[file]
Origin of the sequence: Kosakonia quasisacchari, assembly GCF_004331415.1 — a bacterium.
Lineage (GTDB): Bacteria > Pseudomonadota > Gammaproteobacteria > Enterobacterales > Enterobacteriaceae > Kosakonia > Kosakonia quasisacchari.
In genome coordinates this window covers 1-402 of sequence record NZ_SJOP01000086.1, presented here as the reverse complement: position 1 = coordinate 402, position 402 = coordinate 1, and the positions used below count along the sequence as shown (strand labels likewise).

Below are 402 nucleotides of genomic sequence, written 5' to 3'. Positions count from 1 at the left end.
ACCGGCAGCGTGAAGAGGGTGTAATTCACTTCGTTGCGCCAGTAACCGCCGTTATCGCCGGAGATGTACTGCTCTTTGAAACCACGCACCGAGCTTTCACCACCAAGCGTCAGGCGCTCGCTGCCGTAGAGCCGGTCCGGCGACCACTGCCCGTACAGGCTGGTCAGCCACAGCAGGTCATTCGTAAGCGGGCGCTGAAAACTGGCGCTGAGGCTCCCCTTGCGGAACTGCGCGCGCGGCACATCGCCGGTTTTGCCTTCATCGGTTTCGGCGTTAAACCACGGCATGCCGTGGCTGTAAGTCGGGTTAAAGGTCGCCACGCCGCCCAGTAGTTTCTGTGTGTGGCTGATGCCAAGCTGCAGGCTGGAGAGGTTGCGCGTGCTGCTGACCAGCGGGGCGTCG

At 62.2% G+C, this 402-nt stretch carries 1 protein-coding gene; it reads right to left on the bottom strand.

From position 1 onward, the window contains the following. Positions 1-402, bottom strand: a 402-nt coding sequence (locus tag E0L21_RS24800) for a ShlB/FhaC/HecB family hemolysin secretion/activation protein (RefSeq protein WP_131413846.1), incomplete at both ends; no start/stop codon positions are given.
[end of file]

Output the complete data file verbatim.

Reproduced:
Origin of the sequence: Kosakonia quasisacchari, assembly GCF_004331415.1 — a bacterium.
Lineage (GTDB): Bacteria > Pseudomonadota > Gammaproteobacteria > Enterobacterales > Enterobacteriaceae > Kosakonia > Kosakonia quasisacchari.
In genome coordinates this window covers 1-402 of sequence record NZ_SJOP01000086.1, presented here as the reverse complement: position 1 = coordinate 402, position 402 = coordinate 1, and the positions used below count along the sequence as shown (strand labels likewise).

Below are 402 nucleotides of genomic sequence, written 5' to 3'. Positions count from 1 at the left end.
ACCGGCAGCGTGAAGAGGGTGTAATTCACTTCGTTGCGCCAGTAACCGCCGTTATCGCCGGAGATGTACTGCTCTTTGAAACCACGCACCGAGCTTTCACCACCAAGCGTCAGGCGCTCGCTGCCGTAGAGCCGGTCCGGCGACCACTGCCCGTACAGGCTGGTCAGCCACAGCAGGTCATTCGTAAGCGGGCGCTGAAAACTGGCGCTGAGGCTCCCCTTGCGGAACTGCGCGCGCGGCACATCGCCGGTTTTGCCTTCATCGGTTTCGGCGTTAAACCACGGCATGCCGTGGCTGTAAGTCGGGTTAAAGGTCGCCACGCCGCCCAGTAGTTTCTGTGTGTGGCTGATGCCAAGCTGCAGGCTGGAGAGGTTGCGCGTGCTGCTGACCAGCGGGGCGTCG

At 62.2% G+C, this 402-nt stretch carries 1 protein-coding gene; it reads right to left on the bottom strand.

From position 1 onward, the window contains the following. Positions 1-402, bottom strand: a 402-nt coding sequence (locus tag E0L21_RS24800) for a ShlB/FhaC/HecB family hemolysin secretion/activation protein (RefSeq protein WP_131413846.1), incomplete at both ends; no start/stop codon positions are given.